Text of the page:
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Migraine with Aura

Overview, Causes, & Risk Factors

A migraine is a moderate-to-severe headache affecting one or both sides of the head. An aura is an abnormal sensation which warns that a migraine is coming on.

What is going on in the body?

A migraine begins when cells in the central part of the brain become oversensitive to stimulation. The reason this happens is not known. A migraine trigger causes these cells to suddenly begin firing electrical impulses. This causes a chain reaction inside the brain. The impulses travel through the brain in a wave, similar to the way ripples spread across the water when a stone is thrown into a pond. This spreading electrical impulse causes the release of serotonin and other brain chemicals.

Serotonin causes changes in blood flow to the brain. When an impulse reaches the outermost part of the brain, it triggers the release of substance P and other chemicals. These chemicals contribute to the pain, inflammation, and increased sensitivity. The result is the throbbing pain you feel.

What are the causes and risks of the disease?

A migraine occurs when cells in the center of the brain become overly sensitive to stimulation. Factors that may trigger a migraine include the following:

  • alcohol
  • certain foods, including chocolate and some cheeses
  • change in hormone levels
  • fatigue
  • food additives
  • foods containing tyramine, such as red wine and organ meats
  • light or noise
  • too much or too little sleep
  • weather changes

  • Symptoms & Signs

    What are the signs and symptoms of the disease?

    A migraine with aura usually has the following characteristics:

  • may involve sensitivity to light, sound, and odors
  • often accompanied by nausea and vomiting
  • pain usually lasts anywhere from 4 to 72 hours
  • severity may range from mild to excruciating
  • typically involves throbbing or pulsating pain on one or both sides of the head
  • An aura begins 5 to 30 minutes before the headache pain and may involve:

  • a feeling of numbness or pins and needles in the face or head
  • changes in hearing and smell
  • changes in vision, such as tunnel vision or blind spots
  • difficulty finding the right word while speaking
  • visual symptoms, such as wavy or jagged lines, dots, or flashing lights

  • Diagnosis & Tests

    How is the disease diagnosed?

    Diagnosis of a migraine with aura begins with a medical history and physical exam. Rarely, the healthcare provider may order tests to rule out other problems.

    Prevention & Expectations

    What can be done to prevent the disease?

    An individual can lower the risk for migraine with aura by identifying and avoiding triggers. People who are sensitive to tyramine, for example, should not drink red wine. Medicines used to prevent migraines include the following:

  • anticonvulsants, such as gabapentin and carbamazepine
  • beta-blockers, such as atenolol and propanolol
  • calcium channel blockers, such as diltiazem and verapamil
  • lithium carbonate
  • methysergide maleate and methylergonovine maleate
  • nonsteroidal anti-inflammatory drugs, or NSAIDs, such as ibuprofen and naproxen sodium
  • other antidepressants, such as trazodone and venlafaxine HCl
  • selective serotonin reuptake inhibitors (SSRIs), including paroxetine HCl and fluoxetine HCl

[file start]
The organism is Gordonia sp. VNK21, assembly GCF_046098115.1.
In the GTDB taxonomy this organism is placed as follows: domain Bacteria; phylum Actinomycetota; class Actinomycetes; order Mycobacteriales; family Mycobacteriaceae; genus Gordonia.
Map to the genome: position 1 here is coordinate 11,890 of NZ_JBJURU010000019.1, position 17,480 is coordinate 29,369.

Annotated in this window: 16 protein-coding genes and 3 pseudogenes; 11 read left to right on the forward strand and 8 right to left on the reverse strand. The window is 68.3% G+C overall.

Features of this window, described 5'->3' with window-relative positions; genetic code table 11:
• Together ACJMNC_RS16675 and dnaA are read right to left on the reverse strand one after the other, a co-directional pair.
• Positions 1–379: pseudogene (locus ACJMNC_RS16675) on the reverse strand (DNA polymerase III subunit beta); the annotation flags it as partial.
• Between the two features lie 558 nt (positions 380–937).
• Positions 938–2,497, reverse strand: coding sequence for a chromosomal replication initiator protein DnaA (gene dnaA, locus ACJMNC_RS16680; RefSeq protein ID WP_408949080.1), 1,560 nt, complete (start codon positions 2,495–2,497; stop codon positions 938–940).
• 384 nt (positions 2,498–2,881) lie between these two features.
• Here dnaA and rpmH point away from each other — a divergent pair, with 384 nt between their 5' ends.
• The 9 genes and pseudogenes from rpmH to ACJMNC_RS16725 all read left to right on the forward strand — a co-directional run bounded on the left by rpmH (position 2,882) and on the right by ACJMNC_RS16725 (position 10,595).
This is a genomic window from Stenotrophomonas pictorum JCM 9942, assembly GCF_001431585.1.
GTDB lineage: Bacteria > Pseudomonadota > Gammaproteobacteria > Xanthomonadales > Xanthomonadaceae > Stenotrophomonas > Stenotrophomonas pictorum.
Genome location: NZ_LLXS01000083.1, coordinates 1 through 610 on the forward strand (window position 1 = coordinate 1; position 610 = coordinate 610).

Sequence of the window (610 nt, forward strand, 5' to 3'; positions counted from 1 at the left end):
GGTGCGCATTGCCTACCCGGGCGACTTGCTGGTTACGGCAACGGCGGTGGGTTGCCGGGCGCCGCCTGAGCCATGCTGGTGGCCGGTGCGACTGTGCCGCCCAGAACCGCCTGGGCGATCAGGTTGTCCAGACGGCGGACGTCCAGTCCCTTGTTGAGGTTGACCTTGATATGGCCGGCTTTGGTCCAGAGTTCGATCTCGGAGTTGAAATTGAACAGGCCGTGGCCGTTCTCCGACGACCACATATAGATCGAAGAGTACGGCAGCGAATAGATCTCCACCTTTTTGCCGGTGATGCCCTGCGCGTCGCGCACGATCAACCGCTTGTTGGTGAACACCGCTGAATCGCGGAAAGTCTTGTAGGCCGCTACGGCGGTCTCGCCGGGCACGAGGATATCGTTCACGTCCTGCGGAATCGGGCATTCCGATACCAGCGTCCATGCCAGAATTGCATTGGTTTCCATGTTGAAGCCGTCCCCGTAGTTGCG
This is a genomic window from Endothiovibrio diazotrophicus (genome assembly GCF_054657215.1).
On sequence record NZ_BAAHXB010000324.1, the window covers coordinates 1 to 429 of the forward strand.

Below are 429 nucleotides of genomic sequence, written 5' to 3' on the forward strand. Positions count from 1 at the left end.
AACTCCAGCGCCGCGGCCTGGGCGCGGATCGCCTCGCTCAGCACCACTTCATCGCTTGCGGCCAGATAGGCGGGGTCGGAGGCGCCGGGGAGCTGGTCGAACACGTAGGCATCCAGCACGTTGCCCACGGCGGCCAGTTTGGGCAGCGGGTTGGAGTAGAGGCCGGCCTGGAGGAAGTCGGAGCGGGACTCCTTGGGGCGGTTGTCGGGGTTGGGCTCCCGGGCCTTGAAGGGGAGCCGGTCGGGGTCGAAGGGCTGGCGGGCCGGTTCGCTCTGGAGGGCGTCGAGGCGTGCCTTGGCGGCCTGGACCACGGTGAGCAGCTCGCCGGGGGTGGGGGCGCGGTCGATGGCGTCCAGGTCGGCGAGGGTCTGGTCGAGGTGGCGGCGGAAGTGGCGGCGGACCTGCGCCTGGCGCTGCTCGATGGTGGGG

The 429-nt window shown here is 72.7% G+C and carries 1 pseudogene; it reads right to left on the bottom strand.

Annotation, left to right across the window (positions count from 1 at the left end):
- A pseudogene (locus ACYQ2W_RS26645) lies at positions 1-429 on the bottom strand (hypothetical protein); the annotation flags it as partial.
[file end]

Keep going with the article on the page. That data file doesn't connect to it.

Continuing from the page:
• tricyclic antidepressants, such as amitriptyline and nortriptyline
  • What are the long-term effects of the disease?

    If the migraines are infrequent and mild, there are few long-term effects. If they are frequent and severe, they can greatly impair a person's ability to function or work. Rarely, a migraine can cause a stroke.

    What are the risks to others?

    Migraines with aura are not contagious and pose no risk to others.

    Treatment & Monitoring

    What are the treatments for the disease?

    Medicines used to relieve the symptoms of migraine with aura include:

  • barbiturate combinations, such as butalbital with caffeine and acetaminophen
  • ergot alkaloids and derivatives, such as ergotamine
  • isometheptene agents, with combinations of isometheptene
  • narcotic analgesics, such as codeine and butorphanol
  • pain medicines, such as ibuprofen and acetaminophen
  • triptans or serotonin (5HT-1) receptor agonists, such as sumatriptan succinate
  • Alternative and complementary therapies for migraine with aura include:

  • acupuncture, a therapy used to relieve pain by inserting thin needles into certain parts of the body
  • aromatherapy, which uses oils to stimulate pleasant sensations and relieve stress
  • biofeedback, a process in which a person is taught how to relax when the body starts to show the signs of a headache
  • chiropractic, which involves manipulation of the spinal bones
  • anxiety
  • depression
  • eating disorders such as anorexia nervosa and bulimia
  • alcohol and drug abuse problems
  • ',CAPTION,'Cognitive Behavioral Therapy');" onmouseout="return nd();">cognitive-behavioral therapy, which helps a person change perceptions and behaviors related to the headache
  • exercise
  • herbal remedies
  • hypnosis, which uses suggestion to influence the person's subconscious
  • relaxation training, which reduces stress and eases emotional strain
  • stress management
  • transcutaneous electrical nerve stimulation, or TENS, which relieves pain by stimulating nerves
  • What are the side effects of the treatments?

    Medicines used to treat migraine with aura may cause drowsiness, allergic reactions, or rebound headache. Rebound headaches are caused by regular use of pain medicines.

    How is the disease monitored?

    The individual may be asked to keep a headache diary to identify triggers and track the success of treatment. Any new or worsening symptoms should be reported to the healthcare provider.

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